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Sleeping in Infants and Children

by Deborah M. Consolini, MD

Sleep behaviors are culturally determined, and problems tend to be defined as behaviors that vary from accepted customs or norms. In cultures where children sleep separately from their parents in the same house, sleep problems are among the most common that parents and children face.

The supine sleep position is recommended for every sleep period for all infants to reduce the risk of sudden infant death syndrome (SIDS—see Sudden Infant Death Syndrome (SIDS)). Prone or side sleep positions place infants at high risk of SIDS, particularly for those who are placed on their side and found on their stomach.

Co-sleeping is when parent and infant sleep in close proximity (on the same surface or different surfaces) so as to be able to see, hear, and/or touch each other. Co-sleeping arrangements can include bed-sharing (the infant sleeps on the same surface as the parent) or room-sharing (the infant sleeps in the same room as the parent in close proximity). Parent–infant bed-sharing is common but controversial. There are often cultural and personal reasons why parents choose to bed-share, including convenience for feeding, bonding, believing their own vigilance is the only way to keep their infant safe, and believing that bed-sharing allows them to maintain vigilance even while sleeping. However, bed-sharing has been associated with an increased risk of SIDS as well as infant injury or death resulting from suffocation, strangulation, and entrapment. Room-sharing without bed-sharing allows for close proximity to the infant and for the facilitation of feeding, comforting, and monitoring; is safer than bed-sharing or solitary sleeping (the infant sleeps in a separate room); and is associated with a decreased risk of SIDS. For these reasons, room-sharing without bed-sharing is the recommended sleeping arrangement for parents and infants in the first few months of life.

Infants usually adapt to a day-night sleep schedule between 4 and 6 mo. Sleep problems beyond these ages take many forms, including difficulty falling asleep at night, frequent nighttime awakening, atypical daytime napping, and dependence on feeding or on being held before being able to go to sleep. These problems are related to parental expectations, the child’s temperament and biologic rhythms, and child-parent interactions.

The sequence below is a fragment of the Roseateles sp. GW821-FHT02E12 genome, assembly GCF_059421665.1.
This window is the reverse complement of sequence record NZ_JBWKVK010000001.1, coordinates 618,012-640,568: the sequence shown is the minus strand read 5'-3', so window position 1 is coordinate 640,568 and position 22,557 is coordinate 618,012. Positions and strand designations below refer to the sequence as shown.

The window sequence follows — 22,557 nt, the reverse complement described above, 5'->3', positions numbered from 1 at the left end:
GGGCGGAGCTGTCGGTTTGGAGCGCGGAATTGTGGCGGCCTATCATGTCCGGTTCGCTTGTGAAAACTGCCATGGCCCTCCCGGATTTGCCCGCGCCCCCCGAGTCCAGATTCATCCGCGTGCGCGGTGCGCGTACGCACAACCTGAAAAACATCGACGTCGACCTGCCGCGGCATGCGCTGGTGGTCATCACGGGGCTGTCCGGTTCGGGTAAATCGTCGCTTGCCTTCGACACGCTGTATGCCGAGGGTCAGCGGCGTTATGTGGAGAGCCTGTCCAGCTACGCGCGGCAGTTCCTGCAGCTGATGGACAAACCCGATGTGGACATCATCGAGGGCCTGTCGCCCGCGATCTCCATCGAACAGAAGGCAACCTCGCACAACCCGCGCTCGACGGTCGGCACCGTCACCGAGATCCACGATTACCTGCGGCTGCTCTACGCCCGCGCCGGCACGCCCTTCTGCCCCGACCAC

Factors that influence sleep patterns vary by age. For infants, inborn biologic patterns are central. At 9 mo and again around 18 mo, sleep disturbances become common because

  • Separation anxiety develops.

  • Children can move independently and control their environment.

  • They may take long late-afternoon naps.

  • They may become overstimulated while playing before bedtime.

  • Nightmares tend to become more common.

In toddlers and older children, emotional factors and established habits become more important. Stressful events (eg, moving, illness) may cause acute sleep problems in older children.

Evaluation

History

History focuses on the child’s sleeping environment, consistency of bedtime, bedtime routines, and parental expectations. A detailed description of the child’s average day can be useful. The history should probe for stressors in the child’s life, such as difficulties in school, as well as exposure to unsettling television programs and caffeinated beverages (eg, sodas). Reports of inconsistent bedtimes, a noisy or chaotic environment, or frequent attempts by the child to manipulate parents by using sleep behaviors suggest the need for lifestyle changes. Extreme parental frustration suggests tension within the family or parents who are having difficulty being consistent and firm.

A sleep diary compiled over several nights may help identify unusual sleep patterns and sleep disorders (eg, sleepwalking, night terrors—see Night terrors and sleepwalking). Careful questioning of older children and adolescents about school, friends, anxieties, depressive symptoms, and overall state of mind often reveals a source for a sleep problem.

Physical examination and testing

Examination and diagnostic testing generally yield little useful information.

Treatment

The clinician’s role in treatment is to present explanations and options to parents, who must implement changes to get the child on an acceptable sleep schedule. Approaches vary with age and circumstances. Infants are often comforted by swaddling, ambient noise, and movement. However, always rocking infants to sleep does not allow them to learn how to fall asleep on their own, which is an important developmental task. As a substitute for rocking, the parent can sit quietly by the crib until the infant falls asleep; the infant eventually learns to be comforted and to fall asleep without being held. All children awaken during the night, but children who have been taught to fall asleep by themselves usually settle themselves back to sleep. When children cannot get back to sleep, parents can check on them to make sure they are safe and to reassure them, but children should then be allowed to settle themselves back to sleep.

In older children, a period of winding down with quiet activities such as reading at bedtime facilitates sleep. A consistent bedtime is important, and a fixed ritual is helpful for young children. Asking fully verbal children to recount the events of the day often eliminates nightmares and waking. Encouraging exercise in the daytime, avoiding scary television programs and movies, and refusing to allow bedtime to become an element of manipulation can also help prevent sleep problems.

If stressful events are the cause, reassurance and encouragement are always ultimately effective. Allowing children to sleep in their parents’ bed in such instances almost always prolongs rather than resolves the problem.

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